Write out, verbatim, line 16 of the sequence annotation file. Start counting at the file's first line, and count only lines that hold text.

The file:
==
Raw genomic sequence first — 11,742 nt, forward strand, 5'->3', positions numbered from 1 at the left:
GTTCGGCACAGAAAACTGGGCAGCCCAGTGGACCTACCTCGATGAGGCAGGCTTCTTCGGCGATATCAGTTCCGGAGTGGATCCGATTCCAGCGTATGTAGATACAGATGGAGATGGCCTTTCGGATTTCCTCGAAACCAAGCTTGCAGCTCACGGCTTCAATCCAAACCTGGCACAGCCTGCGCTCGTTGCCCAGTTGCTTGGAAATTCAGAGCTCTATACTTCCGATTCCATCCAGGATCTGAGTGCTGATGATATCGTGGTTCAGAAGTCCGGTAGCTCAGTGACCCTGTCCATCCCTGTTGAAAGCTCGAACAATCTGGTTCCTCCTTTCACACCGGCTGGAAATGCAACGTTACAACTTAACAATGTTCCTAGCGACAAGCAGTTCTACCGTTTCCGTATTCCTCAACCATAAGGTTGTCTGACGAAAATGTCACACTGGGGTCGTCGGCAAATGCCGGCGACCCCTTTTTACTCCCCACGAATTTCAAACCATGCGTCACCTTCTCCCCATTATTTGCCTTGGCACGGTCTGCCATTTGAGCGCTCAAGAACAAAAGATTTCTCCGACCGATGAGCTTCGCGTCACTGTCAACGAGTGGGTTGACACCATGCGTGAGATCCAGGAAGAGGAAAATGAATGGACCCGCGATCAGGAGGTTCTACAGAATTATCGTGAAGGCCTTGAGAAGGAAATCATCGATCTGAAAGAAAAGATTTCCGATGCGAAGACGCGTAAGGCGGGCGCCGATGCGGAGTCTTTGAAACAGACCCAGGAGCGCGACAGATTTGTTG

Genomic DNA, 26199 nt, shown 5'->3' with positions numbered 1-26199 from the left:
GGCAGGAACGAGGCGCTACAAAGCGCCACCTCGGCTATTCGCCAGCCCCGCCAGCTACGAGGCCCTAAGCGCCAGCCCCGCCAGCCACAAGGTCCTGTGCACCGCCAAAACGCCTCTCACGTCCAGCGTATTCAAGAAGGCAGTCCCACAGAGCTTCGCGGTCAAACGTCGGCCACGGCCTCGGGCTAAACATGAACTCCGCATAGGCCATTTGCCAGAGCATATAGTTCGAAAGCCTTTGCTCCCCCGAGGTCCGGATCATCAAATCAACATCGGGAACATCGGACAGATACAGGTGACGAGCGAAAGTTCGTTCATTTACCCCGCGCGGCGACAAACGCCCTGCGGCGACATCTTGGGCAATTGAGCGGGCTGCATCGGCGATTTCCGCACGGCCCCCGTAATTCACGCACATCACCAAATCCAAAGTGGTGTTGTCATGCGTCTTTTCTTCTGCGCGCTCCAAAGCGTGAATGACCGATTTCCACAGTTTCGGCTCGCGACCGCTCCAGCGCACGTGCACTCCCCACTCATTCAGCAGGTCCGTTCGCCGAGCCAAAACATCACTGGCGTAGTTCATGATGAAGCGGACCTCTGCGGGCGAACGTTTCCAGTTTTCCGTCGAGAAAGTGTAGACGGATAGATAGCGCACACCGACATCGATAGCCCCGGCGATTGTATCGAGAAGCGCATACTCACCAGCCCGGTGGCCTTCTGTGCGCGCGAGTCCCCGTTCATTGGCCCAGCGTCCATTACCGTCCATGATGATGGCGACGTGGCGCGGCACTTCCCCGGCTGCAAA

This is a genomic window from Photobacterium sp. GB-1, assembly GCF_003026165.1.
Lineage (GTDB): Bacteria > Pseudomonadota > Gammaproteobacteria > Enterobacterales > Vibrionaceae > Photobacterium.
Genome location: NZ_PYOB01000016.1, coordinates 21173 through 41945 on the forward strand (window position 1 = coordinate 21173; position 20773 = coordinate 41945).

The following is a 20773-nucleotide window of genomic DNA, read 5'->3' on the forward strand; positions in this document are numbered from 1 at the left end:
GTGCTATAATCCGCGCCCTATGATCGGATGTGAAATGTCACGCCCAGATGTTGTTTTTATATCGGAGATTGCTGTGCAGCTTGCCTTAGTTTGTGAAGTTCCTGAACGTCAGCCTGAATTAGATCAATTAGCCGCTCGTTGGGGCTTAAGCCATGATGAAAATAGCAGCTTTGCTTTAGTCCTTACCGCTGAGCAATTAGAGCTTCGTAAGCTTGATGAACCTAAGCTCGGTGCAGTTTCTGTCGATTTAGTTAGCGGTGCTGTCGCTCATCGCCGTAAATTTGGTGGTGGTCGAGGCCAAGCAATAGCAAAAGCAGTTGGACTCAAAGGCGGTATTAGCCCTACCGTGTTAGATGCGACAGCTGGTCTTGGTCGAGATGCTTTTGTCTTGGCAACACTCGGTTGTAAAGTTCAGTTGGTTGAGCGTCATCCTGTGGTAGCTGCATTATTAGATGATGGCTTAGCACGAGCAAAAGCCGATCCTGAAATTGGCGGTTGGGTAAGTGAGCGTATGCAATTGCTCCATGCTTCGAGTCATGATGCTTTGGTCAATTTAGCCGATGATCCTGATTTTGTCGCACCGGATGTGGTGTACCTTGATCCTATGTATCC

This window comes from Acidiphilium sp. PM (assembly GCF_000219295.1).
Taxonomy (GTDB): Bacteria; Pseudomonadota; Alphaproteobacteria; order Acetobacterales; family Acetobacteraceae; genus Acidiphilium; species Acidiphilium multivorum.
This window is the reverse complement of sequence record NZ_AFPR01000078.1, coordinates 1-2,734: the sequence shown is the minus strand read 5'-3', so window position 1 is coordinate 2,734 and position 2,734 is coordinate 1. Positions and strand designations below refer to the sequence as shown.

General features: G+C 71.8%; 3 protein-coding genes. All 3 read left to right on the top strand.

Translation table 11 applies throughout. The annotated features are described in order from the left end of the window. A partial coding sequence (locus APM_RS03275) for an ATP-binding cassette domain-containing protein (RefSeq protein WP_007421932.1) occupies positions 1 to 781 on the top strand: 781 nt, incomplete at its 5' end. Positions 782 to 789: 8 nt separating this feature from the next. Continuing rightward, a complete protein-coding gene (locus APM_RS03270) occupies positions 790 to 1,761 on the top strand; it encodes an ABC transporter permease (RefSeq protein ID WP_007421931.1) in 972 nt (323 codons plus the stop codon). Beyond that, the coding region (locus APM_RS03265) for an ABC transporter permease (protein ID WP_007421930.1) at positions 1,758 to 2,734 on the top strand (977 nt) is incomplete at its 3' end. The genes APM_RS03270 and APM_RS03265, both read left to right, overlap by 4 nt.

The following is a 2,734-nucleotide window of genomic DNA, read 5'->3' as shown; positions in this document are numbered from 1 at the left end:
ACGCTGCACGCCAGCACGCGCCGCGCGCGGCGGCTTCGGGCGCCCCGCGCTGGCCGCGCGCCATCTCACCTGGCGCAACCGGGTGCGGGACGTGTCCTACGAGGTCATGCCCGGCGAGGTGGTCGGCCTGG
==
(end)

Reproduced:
ACGCTGCACGCCAGCACGCGCCGCGCGCGGCGGCTTCGGGCGCCCCGCGCTGGCCGCGCGCCATCTCACCTGGCGCAACCGGGTGCGGGACGTGTCCTACGAGGTCATGCCCGGCGAGGTGGTCGGCCTGG